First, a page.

Tips on Java Calendar

Tips on Java Calendar

 

The recent project has got me a great chance to work quite comprehensively to the Java Calendar related stuff. Few things have been found worth of a note.

 

First of all, you have to always remember that java.util.Calendar is an abstract class and you can only get an instance by calling the getInstance() method, just like other singleton class. This is very important to notice especially when you need to create a list of the customised dates. For example, your SQL ResultSet returns a set of dates and you need to hold them in an ArrayList. If you use the following code, you will only hold one date (the last record) in your array list as when you loop through the result set the value of the calendar instance will update by the latest record.

 

ArrayList<Calendar> latestDays = new ArrayList<Calendar>();

           

while (resultSet.next()) {               

Date tempDate = resultSet.getDate("user_timestamp");

Calendar calendar = Calendar.getInstance(); 

    calendar.setTime(tempDate);

    latestDays.add(tempCal);     

}   

 

The solution is to using the Calendar class in combination GregorianCalendar class. GregorianCalendar is extended from Calendar class and can be instantiated.

 

ArrayList<Calendar> latestDays = new ArrayList<GregorianCalendar>();

Calendar calendar = Calendar.getInstance(); 

           

while (resultSet.next()) {

    Date tempDate = resultSet.getDate("user_timestamp");

    calendar.setTime(tempDate);

    GregorianCalendar tempCal = new GregorianCalendar(calendar.get(Calendar.YEAR), calendar.get(Calendar.MONTH), calendar.get(Calendar.DAY_OF_MONTH));

    tempCal.setFirstDayOfWeek(Calendar.MONDAY);

    latestDays.add(tempCal);               

}

 

Second, please be aware when you initialise a GregorianCalendar date like in the preceding example, you only assign the date info to your instance and you can’t expect it would automatically assign other values, such as WEEK_OF_MONTH, DAY_OF_WEEK and etc.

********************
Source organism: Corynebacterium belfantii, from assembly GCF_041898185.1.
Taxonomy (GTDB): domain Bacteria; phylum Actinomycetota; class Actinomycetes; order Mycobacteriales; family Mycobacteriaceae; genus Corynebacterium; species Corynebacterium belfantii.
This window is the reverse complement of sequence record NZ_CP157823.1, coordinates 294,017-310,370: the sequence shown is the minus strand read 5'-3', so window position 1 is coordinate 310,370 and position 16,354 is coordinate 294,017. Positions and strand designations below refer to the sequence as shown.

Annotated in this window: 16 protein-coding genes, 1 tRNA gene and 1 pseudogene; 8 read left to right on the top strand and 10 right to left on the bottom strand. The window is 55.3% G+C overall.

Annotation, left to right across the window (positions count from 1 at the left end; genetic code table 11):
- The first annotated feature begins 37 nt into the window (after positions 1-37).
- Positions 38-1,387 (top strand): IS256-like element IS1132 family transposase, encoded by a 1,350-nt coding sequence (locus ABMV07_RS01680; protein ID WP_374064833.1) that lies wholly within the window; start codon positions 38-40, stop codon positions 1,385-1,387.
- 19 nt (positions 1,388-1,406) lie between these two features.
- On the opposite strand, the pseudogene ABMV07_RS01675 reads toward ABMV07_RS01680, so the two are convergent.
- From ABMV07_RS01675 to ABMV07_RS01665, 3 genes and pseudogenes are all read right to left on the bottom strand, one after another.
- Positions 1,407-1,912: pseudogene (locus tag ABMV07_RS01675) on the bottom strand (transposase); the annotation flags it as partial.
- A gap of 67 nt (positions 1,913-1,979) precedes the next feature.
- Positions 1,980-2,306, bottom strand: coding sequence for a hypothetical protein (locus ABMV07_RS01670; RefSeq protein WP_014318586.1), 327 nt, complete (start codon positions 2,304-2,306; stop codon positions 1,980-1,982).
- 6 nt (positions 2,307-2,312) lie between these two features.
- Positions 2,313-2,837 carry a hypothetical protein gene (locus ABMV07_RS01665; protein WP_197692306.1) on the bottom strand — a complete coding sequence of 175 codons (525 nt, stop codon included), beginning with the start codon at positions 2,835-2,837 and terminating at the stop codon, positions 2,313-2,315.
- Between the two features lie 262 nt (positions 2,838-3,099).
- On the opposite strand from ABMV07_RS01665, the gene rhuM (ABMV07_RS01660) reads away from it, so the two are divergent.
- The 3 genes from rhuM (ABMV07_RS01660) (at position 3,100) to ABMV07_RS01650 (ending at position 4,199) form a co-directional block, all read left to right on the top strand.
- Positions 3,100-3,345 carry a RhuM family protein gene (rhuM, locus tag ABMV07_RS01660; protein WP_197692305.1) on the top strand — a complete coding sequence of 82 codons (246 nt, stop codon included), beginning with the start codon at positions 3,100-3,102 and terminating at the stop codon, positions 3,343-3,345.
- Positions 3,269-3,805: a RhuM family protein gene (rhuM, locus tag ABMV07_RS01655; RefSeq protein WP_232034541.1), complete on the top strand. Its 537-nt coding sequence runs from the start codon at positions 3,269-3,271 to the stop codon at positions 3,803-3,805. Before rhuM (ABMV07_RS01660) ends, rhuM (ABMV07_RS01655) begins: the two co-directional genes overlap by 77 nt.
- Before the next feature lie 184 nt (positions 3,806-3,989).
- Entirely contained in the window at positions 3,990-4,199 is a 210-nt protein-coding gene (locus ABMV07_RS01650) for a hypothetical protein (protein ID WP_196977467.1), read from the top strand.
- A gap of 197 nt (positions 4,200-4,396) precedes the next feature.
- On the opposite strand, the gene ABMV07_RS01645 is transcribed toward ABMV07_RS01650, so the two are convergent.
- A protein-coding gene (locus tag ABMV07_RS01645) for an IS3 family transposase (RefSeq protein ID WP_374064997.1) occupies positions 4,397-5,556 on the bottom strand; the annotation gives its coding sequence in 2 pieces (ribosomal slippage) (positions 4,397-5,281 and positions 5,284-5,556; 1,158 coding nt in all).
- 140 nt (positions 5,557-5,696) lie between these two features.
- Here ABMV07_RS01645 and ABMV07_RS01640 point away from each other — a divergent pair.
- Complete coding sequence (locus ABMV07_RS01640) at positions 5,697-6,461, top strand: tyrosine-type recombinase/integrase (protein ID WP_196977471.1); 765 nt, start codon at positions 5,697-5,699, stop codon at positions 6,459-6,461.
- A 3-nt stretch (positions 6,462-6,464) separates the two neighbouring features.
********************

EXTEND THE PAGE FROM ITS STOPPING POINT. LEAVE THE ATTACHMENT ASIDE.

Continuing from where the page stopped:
Another thing that I really want to address is the FirstDayOfWeek issues. I discovered the problem as the calendar I drew looked different if they were deployed on different machine. The default FirstDayOfWeek on my machine is Monday and the default FirstDayOfWeek on our product server is Sunday. Therefore, for example, 02/11/2008 is recognised as a day of the first WEEK_OF_MONTH on my machine, but is recognised as a day of the second WEEK_OF_MONTH on the product server. To make the calendar display identically, you have to manually set FirstDayOfWeek like the code above (as highlighted in yellow).

 

 

 

Reference

http://java.sun.com/j2se/1.5.0/docs/api/java/util/Calendar.html

http://java.sun.com/j2se/1.5.0/docs/api/java/util/GregorianCalendar.html

 

Advertisements
This entry was posted in Java Utilities. Bookmark the permalink.

Leave a Reply

Fill in your details below or click an icon to log in:

WordPress.com Logo

You are commenting using your WordPress.com account. Log Out / Change )

Twitter picture

You are commenting using your Twitter account. Log Out / Change )

Facebook photo

You are commenting using your Facebook account. Log Out / Change )

Google+ photo

You are commenting using your Google+ account. Log Out / Change )

Connecting to %s